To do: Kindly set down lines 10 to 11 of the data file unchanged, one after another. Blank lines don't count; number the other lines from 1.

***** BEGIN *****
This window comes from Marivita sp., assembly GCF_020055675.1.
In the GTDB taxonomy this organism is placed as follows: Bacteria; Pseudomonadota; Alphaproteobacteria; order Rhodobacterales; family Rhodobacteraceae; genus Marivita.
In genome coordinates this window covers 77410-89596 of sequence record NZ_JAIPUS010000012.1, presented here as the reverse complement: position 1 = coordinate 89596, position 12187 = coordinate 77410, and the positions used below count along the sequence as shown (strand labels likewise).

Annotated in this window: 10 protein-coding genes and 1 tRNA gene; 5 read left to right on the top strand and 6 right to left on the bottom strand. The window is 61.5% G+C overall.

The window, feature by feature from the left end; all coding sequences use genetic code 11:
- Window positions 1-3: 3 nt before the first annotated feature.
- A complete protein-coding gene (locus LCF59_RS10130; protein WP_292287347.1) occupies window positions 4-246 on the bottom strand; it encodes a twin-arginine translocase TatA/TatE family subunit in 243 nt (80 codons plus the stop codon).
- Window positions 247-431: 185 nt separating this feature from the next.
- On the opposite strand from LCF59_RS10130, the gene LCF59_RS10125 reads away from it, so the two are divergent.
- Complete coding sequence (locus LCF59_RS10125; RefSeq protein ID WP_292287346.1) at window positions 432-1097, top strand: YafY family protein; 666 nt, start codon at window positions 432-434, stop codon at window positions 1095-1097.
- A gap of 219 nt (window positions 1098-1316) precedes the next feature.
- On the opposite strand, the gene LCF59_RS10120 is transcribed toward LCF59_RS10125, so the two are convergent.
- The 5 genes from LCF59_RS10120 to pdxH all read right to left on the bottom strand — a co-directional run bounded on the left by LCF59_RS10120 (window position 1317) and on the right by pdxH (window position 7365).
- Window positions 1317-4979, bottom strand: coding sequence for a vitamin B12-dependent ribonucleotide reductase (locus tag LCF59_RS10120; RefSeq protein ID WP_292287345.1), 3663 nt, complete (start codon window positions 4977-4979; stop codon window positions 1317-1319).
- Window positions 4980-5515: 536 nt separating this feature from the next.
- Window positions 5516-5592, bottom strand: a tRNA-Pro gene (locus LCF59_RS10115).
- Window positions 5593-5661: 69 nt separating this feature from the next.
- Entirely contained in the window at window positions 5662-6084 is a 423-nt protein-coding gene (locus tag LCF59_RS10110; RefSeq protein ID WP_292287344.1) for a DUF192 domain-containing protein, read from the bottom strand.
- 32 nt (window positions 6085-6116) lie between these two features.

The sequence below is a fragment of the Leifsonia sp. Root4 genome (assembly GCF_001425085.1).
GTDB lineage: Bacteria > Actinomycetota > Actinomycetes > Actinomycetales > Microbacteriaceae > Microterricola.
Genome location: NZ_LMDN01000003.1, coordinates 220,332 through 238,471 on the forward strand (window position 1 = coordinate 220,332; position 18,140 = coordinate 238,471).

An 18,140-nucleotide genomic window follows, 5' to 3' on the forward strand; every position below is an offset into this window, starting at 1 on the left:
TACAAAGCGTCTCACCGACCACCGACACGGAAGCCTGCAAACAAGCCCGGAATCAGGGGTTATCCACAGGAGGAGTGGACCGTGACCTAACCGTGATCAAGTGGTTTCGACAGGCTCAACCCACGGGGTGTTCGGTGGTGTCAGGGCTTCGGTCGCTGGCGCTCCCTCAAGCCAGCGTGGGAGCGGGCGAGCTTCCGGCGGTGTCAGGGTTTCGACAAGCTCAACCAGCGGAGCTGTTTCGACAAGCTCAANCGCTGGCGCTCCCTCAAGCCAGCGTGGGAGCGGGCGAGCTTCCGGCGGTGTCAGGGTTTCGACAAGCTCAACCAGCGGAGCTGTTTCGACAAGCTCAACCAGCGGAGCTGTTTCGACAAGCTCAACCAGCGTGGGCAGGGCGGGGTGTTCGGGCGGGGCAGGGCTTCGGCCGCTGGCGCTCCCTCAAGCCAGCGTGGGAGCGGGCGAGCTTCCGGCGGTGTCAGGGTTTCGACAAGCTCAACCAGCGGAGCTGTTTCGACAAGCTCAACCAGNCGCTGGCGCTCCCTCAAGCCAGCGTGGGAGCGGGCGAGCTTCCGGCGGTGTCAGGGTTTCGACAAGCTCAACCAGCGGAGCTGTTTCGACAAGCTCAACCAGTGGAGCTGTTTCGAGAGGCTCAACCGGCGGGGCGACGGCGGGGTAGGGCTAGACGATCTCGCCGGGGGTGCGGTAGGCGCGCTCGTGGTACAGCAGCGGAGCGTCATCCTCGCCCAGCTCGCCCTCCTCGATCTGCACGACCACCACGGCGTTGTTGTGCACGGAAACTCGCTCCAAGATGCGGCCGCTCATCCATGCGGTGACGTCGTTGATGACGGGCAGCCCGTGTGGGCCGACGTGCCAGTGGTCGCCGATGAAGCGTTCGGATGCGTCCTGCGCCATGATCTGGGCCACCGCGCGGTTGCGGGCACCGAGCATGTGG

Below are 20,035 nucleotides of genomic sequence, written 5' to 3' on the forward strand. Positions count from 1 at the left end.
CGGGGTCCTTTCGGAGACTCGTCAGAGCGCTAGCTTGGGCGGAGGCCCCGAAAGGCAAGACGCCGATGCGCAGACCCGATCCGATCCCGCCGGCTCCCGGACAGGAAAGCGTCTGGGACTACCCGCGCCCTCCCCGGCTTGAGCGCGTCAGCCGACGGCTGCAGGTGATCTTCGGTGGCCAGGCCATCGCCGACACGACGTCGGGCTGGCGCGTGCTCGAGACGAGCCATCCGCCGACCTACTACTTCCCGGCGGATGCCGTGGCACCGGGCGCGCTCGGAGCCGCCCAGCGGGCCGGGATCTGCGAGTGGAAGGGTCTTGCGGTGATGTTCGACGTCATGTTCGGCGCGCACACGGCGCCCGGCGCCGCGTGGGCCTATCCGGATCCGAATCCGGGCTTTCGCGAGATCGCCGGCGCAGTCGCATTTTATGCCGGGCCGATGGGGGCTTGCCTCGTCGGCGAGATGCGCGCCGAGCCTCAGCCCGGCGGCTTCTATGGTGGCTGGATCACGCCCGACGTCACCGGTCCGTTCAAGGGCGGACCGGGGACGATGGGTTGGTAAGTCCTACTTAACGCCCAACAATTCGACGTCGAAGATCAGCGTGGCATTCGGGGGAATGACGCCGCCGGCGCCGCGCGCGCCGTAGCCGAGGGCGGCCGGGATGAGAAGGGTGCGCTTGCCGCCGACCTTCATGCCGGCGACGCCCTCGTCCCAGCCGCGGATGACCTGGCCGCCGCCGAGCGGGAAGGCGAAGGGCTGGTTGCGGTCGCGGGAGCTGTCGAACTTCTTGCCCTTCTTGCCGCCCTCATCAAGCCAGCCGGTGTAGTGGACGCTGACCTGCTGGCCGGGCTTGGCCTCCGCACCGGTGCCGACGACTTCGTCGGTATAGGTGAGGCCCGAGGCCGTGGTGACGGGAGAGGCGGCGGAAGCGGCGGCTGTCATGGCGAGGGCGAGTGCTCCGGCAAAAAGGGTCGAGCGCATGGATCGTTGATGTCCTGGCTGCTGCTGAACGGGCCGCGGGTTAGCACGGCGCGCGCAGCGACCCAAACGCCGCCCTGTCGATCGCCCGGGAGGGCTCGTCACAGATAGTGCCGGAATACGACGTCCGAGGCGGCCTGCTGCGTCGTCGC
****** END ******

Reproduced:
- Complete coding sequence (locus LCF59_RS10125; RefSeq protein ID WP_292287346.1) at window positions 432-1097, top strand: YafY family protein; 666 nt, start codon at window positions 432-434, stop codon at window positions 1095-1097.
- A gap of 219 nt (window positions 1098-1316) precedes the next feature.